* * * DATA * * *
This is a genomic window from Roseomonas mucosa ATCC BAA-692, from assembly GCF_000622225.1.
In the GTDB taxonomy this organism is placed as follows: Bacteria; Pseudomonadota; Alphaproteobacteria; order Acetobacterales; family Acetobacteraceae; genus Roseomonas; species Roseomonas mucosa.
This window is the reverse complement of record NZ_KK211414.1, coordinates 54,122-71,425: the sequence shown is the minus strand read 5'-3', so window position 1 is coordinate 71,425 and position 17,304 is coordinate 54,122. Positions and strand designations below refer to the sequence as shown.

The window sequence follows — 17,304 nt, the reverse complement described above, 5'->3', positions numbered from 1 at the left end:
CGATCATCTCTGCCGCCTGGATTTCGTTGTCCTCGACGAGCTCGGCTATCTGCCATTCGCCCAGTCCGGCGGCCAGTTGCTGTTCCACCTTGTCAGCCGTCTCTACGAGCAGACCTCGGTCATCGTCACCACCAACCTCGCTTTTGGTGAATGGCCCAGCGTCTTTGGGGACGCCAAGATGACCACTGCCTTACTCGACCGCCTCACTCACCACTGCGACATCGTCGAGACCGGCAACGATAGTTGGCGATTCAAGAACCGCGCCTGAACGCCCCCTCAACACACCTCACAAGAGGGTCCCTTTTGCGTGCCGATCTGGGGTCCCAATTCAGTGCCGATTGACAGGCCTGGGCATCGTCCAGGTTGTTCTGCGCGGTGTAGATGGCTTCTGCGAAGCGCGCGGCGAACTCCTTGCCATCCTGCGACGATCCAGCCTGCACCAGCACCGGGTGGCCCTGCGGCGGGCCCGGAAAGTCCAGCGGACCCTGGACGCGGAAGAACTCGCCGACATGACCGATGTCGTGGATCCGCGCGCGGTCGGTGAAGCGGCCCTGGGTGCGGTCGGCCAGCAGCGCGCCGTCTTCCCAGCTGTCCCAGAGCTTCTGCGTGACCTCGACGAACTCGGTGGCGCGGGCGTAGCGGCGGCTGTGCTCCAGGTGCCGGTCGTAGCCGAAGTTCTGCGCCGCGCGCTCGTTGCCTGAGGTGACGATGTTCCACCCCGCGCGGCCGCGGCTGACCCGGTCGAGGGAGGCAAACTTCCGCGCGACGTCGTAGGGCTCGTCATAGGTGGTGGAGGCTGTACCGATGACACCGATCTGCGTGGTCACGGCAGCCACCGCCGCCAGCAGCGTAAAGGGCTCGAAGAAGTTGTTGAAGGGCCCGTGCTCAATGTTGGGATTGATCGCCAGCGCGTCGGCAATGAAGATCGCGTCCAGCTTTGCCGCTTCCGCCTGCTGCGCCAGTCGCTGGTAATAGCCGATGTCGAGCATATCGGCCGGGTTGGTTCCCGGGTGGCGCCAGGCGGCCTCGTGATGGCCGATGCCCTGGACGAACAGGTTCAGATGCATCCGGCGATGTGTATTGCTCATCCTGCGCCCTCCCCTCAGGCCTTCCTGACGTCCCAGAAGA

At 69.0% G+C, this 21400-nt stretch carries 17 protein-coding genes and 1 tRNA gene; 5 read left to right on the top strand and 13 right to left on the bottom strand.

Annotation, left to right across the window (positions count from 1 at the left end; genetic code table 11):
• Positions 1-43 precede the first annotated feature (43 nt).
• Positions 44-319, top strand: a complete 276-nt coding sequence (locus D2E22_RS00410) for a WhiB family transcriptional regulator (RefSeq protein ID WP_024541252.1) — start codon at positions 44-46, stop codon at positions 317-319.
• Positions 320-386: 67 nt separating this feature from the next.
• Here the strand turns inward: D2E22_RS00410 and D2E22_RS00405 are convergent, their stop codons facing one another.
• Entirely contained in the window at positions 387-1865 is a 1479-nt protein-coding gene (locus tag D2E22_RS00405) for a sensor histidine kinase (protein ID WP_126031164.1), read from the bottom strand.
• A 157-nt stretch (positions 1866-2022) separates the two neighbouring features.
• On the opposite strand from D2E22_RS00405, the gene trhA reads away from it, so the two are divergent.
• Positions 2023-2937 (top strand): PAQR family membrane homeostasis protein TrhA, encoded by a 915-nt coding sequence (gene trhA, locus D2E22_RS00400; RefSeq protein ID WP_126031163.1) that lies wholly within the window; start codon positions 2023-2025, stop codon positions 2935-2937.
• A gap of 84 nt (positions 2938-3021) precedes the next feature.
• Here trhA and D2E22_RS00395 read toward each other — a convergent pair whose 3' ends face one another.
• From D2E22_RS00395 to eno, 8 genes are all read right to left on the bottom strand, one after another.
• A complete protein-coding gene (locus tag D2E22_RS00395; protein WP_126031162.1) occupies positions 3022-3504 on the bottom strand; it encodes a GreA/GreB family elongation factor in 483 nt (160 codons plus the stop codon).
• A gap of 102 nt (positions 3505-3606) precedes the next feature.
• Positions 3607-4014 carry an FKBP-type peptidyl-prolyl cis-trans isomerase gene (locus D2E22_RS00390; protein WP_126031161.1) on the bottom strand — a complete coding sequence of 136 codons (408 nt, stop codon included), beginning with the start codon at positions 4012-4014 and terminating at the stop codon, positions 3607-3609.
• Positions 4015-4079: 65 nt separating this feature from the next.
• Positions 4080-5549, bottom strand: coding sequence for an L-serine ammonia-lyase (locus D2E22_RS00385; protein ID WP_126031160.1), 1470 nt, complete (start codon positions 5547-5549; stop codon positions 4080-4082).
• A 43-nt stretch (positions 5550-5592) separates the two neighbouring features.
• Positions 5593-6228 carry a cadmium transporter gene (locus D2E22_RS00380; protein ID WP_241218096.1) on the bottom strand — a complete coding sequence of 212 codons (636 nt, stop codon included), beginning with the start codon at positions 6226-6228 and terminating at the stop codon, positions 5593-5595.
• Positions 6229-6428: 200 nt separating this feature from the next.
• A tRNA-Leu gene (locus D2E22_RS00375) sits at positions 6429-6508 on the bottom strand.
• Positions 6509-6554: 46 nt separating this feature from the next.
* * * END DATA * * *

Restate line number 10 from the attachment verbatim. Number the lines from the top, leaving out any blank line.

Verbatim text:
• Positions 320-386: 67 nt separating this feature from the next.